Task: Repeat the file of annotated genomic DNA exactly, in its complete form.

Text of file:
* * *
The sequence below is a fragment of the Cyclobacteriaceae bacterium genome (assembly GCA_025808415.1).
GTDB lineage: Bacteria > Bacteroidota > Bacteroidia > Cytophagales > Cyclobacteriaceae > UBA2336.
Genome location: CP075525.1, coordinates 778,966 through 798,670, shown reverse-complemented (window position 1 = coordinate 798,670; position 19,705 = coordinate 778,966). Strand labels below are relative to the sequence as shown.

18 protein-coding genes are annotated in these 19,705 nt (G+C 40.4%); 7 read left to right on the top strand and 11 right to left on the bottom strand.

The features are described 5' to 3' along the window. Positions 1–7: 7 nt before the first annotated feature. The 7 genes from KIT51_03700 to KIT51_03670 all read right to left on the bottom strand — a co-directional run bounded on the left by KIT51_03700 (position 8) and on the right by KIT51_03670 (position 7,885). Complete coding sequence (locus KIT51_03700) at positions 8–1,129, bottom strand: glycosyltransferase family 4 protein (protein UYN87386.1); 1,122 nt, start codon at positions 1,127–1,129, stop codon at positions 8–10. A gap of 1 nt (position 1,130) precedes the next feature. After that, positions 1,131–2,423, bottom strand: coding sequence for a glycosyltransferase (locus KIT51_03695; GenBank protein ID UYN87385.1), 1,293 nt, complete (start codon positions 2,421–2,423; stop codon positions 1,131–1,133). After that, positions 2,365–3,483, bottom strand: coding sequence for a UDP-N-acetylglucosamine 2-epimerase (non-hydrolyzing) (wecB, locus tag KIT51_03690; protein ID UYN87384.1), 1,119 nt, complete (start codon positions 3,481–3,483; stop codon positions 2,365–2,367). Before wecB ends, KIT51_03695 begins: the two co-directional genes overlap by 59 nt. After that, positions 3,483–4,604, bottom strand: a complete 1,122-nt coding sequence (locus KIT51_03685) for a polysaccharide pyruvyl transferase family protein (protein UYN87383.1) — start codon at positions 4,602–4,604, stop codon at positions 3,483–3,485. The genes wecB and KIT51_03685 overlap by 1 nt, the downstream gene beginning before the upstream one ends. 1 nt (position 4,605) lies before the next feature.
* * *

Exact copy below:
The sequence below is a fragment of the Cyclobacteriaceae bacterium genome (assembly GCA_025808415.1).
GTDB lineage: Bacteria > Bacteroidota > Bacteroidia > Cytophagales > Cyclobacteriaceae > UBA2336.
Genome location: CP075525.1, coordinates 778,966 through 798,670, shown reverse-complemented (window position 1 = coordinate 798,670; position 19,705 = coordinate 778,966). Strand labels below are relative to the sequence as shown.

18 protein-coding genes are annotated in these 19,705 nt (G+C 40.4%); 7 read left to right on the top strand and 11 right to left on the bottom strand.

The features are described 5' to 3' along the window. Positions 1–7: 7 nt before the first annotated feature. The 7 genes from KIT51_03700 to KIT51_03670 all read right to left on the bottom strand — a co-directional run bounded on the left by KIT51_03700 (position 8) and on the right by KIT51_03670 (position 7,885). Complete coding sequence (locus KIT51_03700) at positions 8–1,129, bottom strand: glycosyltransferase family 4 protein (protein UYN87386.1); 1,122 nt, start codon at positions 1,127–1,129, stop codon at positions 8–10. A gap of 1 nt (position 1,130) precedes the next feature. After that, positions 1,131–2,423, bottom strand: coding sequence for a glycosyltransferase (locus KIT51_03695; GenBank protein ID UYN87385.1), 1,293 nt, complete (start codon positions 2,421–2,423; stop codon positions 1,131–1,133). After that, positions 2,365–3,483, bottom strand: coding sequence for a UDP-N-acetylglucosamine 2-epimerase (non-hydrolyzing) (wecB, locus tag KIT51_03690; protein ID UYN87384.1), 1,119 nt, complete (start codon positions 3,481–3,483; stop codon positions 2,365–2,367). Before wecB ends, KIT51_03695 begins: the two co-directional genes overlap by 59 nt. After that, positions 3,483–4,604, bottom strand: a complete 1,122-nt coding sequence (locus KIT51_03685) for a polysaccharide pyruvyl transferase family protein (protein UYN87383.1) — start codon at positions 4,602–4,604, stop codon at positions 3,483–3,485. The genes wecB and KIT51_03685 overlap by 1 nt, the downstream gene beginning before the upstream one ends. 1 nt (position 4,605) lies before the next feature.